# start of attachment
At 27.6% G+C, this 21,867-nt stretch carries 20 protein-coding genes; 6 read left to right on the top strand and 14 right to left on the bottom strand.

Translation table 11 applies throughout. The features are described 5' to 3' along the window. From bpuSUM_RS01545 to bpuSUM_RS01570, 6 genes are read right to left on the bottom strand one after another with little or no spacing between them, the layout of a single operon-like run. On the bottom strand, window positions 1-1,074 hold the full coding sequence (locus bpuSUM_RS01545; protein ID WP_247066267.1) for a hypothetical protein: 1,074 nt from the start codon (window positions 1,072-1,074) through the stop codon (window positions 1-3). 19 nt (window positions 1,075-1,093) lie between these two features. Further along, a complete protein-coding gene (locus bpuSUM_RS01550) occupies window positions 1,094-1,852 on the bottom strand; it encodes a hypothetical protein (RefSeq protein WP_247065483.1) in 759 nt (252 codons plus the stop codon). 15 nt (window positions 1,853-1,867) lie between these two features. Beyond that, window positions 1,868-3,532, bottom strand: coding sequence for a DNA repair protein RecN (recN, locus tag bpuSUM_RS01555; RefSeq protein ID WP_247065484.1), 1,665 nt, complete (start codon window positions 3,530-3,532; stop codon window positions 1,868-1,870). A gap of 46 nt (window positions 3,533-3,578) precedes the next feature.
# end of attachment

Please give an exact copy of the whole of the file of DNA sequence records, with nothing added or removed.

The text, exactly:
At 27.6% G+C, this 21,867-nt stretch carries 20 protein-coding genes; 6 read left to right on the top strand and 14 right to left on the bottom strand.

Translation table 11 applies throughout. The features are described 5' to 3' along the window. From bpuSUM_RS01545 to bpuSUM_RS01570, 6 genes are read right to left on the bottom strand one after another with little or no spacing between them, the layout of a single operon-like run. On the bottom strand, window positions 1-1,074 hold the full coding sequence (locus bpuSUM_RS01545; protein ID WP_247066267.1) for a hypothetical protein: 1,074 nt from the start codon (window positions 1,072-1,074) through the stop codon (window positions 1-3). 19 nt (window positions 1,075-1,093) lie between these two features. Further along, a complete protein-coding gene (locus bpuSUM_RS01550) occupies window positions 1,094-1,852 on the bottom strand; it encodes a hypothetical protein (RefSeq protein WP_247065483.1) in 759 nt (252 codons plus the stop codon). 15 nt (window positions 1,853-1,867) lie between these two features. Beyond that, window positions 1,868-3,532, bottom strand: coding sequence for a DNA repair protein RecN (recN, locus tag bpuSUM_RS01555; RefSeq protein ID WP_247065484.1), 1,665 nt, complete (start codon window positions 3,530-3,532; stop codon window positions 1,868-1,870). A gap of 46 nt (window positions 3,533-3,578) precedes the next feature.